BUTUAN CITY – The quest to recognize this city as the site of the first Catholic mass in the Philippines has taken another turn after a criminal complaint was filed against the members of a panel tasked to determine the site of the historic religious rite marking the start of Christianization in the country.
In a resolution issued in July last year, the National Historical Commission of the Philippines (NHCP) sustained previous conclusions indicating that the first Catholic mass was celebrated during Easter Sunday in 1521 in Limasawa Island in Southern Leyte.
The NHCP decision was based on recommendations made by an investigating panel led by Dr. Resil B. Mojares, whose group was formed through President Rodrigo Duterte's Executive Order No. 55 in May 2018.
The other members of the Mojares Panel include Dr. Danilo M. Gerona, Dr. Francis M. Navarro, Dr. Carlos Madrid Alvares-Piñer, Fr. Antonio Francisco B. De Castro, and Dr. Jose Victor Z. Torres.
On Thursday, however, local historian Potenciano R. Malvar filed a criminal complaint against the Mojares Panel for violations of Articles 355, 171, and 172 of the Revised Penal Code (RPC) alleging libel and falsifications by public officers and private individuals.
The Office of the City Prosecutor officially received the complaint on the same day, and respondents have yet to receive copies of the complaint as of this writing.
Aside from all the panel members, Dr. Rolando O. Borringa, whom Malvar identified as adviser and resource person of the group, was also named respondent in the case.
Malvar, a local historian, is a long-time advocate for the recognition of Butuan as the place where the first Catholic mass was celebrated in 1521.
“For years, I have made extensive research not only here in the Philippines but also abroad, including Spain and Portugal, and made researches and studies on the life and travels of Ferdinand Magellan,” Malvar said in a press conference at the Balanghai Hotel here Thursday afternoon.
He recalled that Mojares' group is the third panel the government created to resolve the controversies on the first Catholic mass site; the first was the panel led by Supreme Court Justice Emilio Gancayco in 1995 and that of Dr. Benito Legarda Jr. in 2008.
“All the three panels concluded that Limasawa was the site of the first mass, but the Legarda panel’s report was not conclusive as it encouraged local historians and scholars in Butuan to continue and expand the historical studies to further strengthen their claim,” Malvar said.
In preparation for this year's 500th anniversary of Magellan’s first circumnavigation of the world and his first contact with Filipinos in 1521, the government has been preparing for the historic milestone since 2018.
Malvar said the Mojares Panel issued a call in September 2018 for the submission of position papers for the claim of the first mass held in Butuan.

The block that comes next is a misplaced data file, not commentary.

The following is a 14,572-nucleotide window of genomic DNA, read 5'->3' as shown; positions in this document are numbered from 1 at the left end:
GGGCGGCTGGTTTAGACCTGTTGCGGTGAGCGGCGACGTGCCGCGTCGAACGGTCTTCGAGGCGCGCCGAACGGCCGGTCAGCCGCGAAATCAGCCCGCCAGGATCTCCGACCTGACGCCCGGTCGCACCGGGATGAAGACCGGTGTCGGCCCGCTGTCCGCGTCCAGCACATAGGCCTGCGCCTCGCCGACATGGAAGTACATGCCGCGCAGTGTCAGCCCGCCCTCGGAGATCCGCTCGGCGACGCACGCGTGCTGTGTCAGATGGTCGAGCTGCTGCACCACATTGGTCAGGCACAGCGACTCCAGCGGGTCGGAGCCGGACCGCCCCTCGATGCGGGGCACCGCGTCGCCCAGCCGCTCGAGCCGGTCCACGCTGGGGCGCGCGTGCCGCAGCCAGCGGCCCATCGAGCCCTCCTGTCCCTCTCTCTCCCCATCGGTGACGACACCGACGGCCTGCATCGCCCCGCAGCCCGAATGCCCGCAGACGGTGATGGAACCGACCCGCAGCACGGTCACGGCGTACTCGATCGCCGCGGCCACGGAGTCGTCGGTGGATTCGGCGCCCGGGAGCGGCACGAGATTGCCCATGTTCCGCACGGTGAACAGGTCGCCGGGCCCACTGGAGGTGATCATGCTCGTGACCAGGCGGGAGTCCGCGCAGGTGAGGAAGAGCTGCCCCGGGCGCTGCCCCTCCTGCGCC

“I formally submitted a position paper entitled "Pigafetta’s 9° 2/3N Hidden Facts" during the panel’s first meeting in Cebu City on December 12 to 13, 2018,” Malvar said.
He said the position paper was anchored on Antonio Pigafetta and Francisco Albo's accounts on the life and voyages of Magellan.
“Included on the paper was the result of my extensive research during my travels to the birthplace of Magellan in Sabrosa, Portugal; in Vicenza and Milan in Italy and in Boston and Yale Libraries in the US where I obtained the Italian and French versions of the Pigafetta manuscripts,” Malvar said.
The same paper was also discussed before its formal submission, particularly on November 9, 2018, during a focused group discussion by the NHCP and the Catholic Bishop’s Conference of the Philippines (CBCP) in Butuan City, he added.
“My years of research and gathering of evidence made possible the completion of my position paper pointing to the undisputed fact that the first Easter Sunday mass was celebrated in Magallanes, Butuan,” Malvar said.
In his complaint, Malvar alleged that the Mojares Panel's conclusions in its report caused dishonor and discredit to his person and in his reputation and years of extensive research and study on the actual site where the first mass was celebrated in the country.
Malvar received the copy of the panel’s 72-page report in May last year, indicating that his position paper was “based on conjectures from ideas derived secondary sources including a fictional account of Magellan expedition”.
In his complaint, a copy of which was obtained by Philippine News Agency Friday, Malvar said the Mojares Panel “maliciously concluded, without any explanation and basis that my presentation or position paper was based on conjectures and fictional account”.
He also alleged that the panel members, being commissioned by the government, “made several alterations” when it adopted as a whole the presentation made by Respondent Borrinaga.
Among the contentions made by Malvar was on the claim of Borrinaga that was taken on by the panel that stated: “the three islands seen by Pigafetta from Saub Points and these three islands are believed to be those of Camiguin, Bohol and Surigao area of Caraga.”
“In all my readings of the translations made by Robertson and Skelton of the Pigafetta manuscripts, there was never any mention of ‘three islands’ as falsely claimed by Dr. Borrinaga and the Mojares Panel in the subject report,” Malvar stipulated in the complaint.
He further alleged that the panel members made untruthful statements when it claimed that they inspected the sites where the proponents said the first mass was held in Magallanes, Agusan del Norte.
Malvar attached in the complaint a certification issued by the chief executive of Magallanes town saying that no member of the Mojares Panel visited the area.
Malvar is also asking for PHP20 million in moral damages. (PNA)